The cracking of the Enigma machine – which, thanks to the diabolical construction of the Nazis’ infernal machine, generated codes with 159,000,000,000,000,000,000 possible combinations – surely ranks as one of the greatest intellectual feats of the 20th century, arguably an even tougher brainbox-baffler than sending a man to the Moon and back. The fact that the man behind it, mathematics professor Alan Turing, was subsequently convicted of indecency on account of his homosexuality, and apparently committed suicide before his wartime exploits could be made public, adds a layer of tragedy to the triumphant episode.
One would think you couldn’t go wrong with a story that compelling, but Michael Apted’s 2001 film Enigma, adapted by Tom Stoppard from the bestseller by Robert Harris, shows how wrong you (and well-meaning filmmakers) can be. That’s the genius of The Imitation Game: despite its occasionally liberal use of artistic licence – there’s no evidence that Turing (Benedict Cumberbatch) was anywhere on the autism spectrum, that he called his cryptanalytical machine ‘Christopher’, that he met Joan Clarke (Keira Knightley) after the war, that chemical castration (punishment for his post-war homosexuality conviction) led to his death, and so on – it feels like, and perhaps is, the best possible telling of the story of the Bletchley codebreakers, viewed through the prism of Alan Turing’s tragically short life.
But just as The Imitation Game makes it seem as though Turing was single-handedly responsible for cracking the code (thousands of people worked at Bletchley Park, and many others were pivotal in cracking the Enigma code, and the Polish contribution is woefully downplayed), it’s tempting to view the film as Cumberbatch’s, given his persuasive performance as the troubled mathematician (Alex Lawther is no slouch either, as Turing’s younger self) whose secret endeavours, it is claimed, “shortened the war by two years, saving 14 million lives.” But that would be to overlook the extraordinary work done by countless others in the service of the story, notably Graham Moore, whose Blacklist-topping screenplay decoded Andrew Hodge’s Turing biography for the screen; Morten Tyldum (Headhunters), whose intelligent direction manages to generate considerable suspense from such notably non-Hitchcockian tropes as ‘watching wheels turn on a giant abacus’; and a flawless supporting cast, including Knightley, Lawther, Mark Strong, Matthew Goode and Charles Dance. In their hands, The Imitation Game is a compelling, absorbing and occasionally thrilling tale about the brains behind the Allied war machine.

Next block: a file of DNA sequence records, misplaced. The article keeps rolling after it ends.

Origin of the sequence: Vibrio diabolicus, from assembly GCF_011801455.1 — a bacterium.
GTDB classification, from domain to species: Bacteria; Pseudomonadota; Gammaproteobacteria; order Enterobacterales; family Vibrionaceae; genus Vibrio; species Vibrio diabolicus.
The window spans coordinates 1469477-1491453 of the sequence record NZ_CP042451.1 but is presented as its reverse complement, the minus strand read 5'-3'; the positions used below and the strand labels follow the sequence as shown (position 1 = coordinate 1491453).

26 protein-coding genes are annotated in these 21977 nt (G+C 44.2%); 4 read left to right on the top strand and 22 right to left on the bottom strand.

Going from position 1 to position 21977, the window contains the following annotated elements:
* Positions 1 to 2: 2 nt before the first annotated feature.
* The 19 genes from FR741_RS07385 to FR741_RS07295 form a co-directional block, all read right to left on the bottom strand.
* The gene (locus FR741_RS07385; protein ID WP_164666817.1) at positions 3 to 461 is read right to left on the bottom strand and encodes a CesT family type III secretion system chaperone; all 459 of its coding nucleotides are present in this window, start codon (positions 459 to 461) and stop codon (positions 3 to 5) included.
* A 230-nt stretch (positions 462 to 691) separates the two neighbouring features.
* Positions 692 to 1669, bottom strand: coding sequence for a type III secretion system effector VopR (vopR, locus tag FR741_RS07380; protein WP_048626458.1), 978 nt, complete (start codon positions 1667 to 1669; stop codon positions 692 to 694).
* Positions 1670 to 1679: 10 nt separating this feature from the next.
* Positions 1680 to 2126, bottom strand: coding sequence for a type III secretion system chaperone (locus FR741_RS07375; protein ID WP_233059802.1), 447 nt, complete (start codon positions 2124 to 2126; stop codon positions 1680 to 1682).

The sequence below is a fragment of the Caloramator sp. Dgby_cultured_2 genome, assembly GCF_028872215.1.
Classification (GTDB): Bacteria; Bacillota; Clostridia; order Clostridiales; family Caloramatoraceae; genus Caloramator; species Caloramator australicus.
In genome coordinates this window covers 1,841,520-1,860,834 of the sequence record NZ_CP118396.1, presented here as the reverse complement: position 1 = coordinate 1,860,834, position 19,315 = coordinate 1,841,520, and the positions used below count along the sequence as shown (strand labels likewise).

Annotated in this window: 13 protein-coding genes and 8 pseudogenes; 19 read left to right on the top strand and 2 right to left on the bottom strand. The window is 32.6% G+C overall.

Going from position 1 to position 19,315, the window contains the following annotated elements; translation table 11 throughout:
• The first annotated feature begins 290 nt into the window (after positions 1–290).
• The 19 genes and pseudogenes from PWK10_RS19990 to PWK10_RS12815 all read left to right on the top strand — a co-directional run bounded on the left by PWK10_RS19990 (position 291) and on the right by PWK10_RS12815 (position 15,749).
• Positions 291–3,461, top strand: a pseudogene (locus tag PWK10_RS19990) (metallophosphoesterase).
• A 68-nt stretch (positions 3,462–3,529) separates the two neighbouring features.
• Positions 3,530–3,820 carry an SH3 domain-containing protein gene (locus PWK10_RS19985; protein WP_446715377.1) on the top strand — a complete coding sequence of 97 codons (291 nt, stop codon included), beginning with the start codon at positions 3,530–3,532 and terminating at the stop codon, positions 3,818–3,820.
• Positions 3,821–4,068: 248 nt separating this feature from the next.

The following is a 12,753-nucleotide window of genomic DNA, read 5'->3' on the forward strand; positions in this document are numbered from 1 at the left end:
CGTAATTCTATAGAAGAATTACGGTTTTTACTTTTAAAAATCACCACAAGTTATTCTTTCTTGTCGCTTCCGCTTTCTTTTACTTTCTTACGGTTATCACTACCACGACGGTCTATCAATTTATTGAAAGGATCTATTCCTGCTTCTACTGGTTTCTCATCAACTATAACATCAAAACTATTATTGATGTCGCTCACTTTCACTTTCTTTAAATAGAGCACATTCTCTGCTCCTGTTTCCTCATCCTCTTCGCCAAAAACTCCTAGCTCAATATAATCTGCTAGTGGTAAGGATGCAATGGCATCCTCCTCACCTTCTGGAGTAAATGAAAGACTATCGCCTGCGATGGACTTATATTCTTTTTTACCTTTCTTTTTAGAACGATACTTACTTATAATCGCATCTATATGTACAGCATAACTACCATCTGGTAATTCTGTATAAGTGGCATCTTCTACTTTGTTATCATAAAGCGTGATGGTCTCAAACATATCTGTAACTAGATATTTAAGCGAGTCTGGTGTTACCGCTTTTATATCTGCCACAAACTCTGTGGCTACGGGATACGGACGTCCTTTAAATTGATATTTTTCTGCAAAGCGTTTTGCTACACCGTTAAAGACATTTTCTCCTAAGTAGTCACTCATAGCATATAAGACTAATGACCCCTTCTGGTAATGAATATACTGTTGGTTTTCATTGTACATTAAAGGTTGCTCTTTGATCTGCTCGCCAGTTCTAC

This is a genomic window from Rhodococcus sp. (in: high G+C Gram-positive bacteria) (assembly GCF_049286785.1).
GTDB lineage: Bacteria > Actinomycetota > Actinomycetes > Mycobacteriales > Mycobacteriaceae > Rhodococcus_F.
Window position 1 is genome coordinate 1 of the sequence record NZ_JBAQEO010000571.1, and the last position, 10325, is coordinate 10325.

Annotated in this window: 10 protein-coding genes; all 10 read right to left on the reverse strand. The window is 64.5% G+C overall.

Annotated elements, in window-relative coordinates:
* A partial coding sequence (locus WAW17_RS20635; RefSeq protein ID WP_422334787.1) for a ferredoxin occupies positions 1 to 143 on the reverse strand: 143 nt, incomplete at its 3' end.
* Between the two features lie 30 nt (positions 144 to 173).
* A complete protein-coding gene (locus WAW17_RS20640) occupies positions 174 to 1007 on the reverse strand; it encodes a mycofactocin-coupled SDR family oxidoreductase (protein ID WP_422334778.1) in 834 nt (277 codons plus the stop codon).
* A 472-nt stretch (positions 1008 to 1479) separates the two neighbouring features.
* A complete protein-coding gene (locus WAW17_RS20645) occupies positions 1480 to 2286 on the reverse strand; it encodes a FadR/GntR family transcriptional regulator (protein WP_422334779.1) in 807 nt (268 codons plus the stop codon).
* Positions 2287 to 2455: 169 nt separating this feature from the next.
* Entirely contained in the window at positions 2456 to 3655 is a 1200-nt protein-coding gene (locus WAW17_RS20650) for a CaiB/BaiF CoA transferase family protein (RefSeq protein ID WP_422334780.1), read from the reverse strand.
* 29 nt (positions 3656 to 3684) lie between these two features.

EXTRAS The three featurettes – a ‘making of’, a look inside Bletchley Park, and something called Alan Turing: Man and Enigma – sound promising, but unlike Turing’s machine, ultimately add up to much less than the sum of their parts. For the bigger picture, track down the BBC documentary Code-Breakers: Bletchley Park’s Lost Heroes instead.